Words of Wisdom From Warren Buffett

This is a guest post from Brian “The Money Guy” Preston, a certified financial planner and partner in Preston & Cleveland Wealth Management, LLC. Brian is also one of my favorite podcasters — if you like what you see here, please consider subscribing to The Money Guy Podcast.

Without a doubt, we are in an uncertain period for the financial markets. During uncertain periods in the past, you could shelter yourself from all of the bad news. But that’s just not possible in this modern era with 24 hour business news channels, financial talk radio (I am admittedly part of this noise with The Money Guy Show), daily and weekly financial newspapers and magazines, etc.

It should also be noted that even though reading, listening, and watching financial media can be entertaining, it can also be outright harmful to your long-term financial success. Indeed, it has become much easier to let your emotions rule financial decisions since you can now find an “Expert” point of view that matches just about any crazy scenario that you can imagine. With all of this distracting noise it is probably a great time to check-in with the most successful investor of our lifetime… Warren Buffett, the Oracle of Omaha.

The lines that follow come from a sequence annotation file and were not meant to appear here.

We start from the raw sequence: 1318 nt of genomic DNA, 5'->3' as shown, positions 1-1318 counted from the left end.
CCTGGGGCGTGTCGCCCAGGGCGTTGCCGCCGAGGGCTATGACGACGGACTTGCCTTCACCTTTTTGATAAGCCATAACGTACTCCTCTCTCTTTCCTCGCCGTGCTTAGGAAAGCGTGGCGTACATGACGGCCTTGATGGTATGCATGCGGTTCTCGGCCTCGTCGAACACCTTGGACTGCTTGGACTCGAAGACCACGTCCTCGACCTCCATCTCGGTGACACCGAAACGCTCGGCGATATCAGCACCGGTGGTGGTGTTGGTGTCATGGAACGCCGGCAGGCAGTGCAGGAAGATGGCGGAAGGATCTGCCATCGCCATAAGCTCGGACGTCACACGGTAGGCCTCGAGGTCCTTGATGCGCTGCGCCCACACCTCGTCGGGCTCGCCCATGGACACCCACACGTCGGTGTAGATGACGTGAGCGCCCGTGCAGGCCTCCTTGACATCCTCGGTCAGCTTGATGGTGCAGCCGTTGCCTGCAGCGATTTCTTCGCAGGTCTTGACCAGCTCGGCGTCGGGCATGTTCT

As many of you are aware Warren is a humble self-made billionaire that has been successful by being consistent and focused on what he is good at; finding good companies that have good management and healthy financial statements. Below I have compiled a list of the Oracle’s quotes concerning specific investment issues and principles to help guide you during this uncertain period.

Investing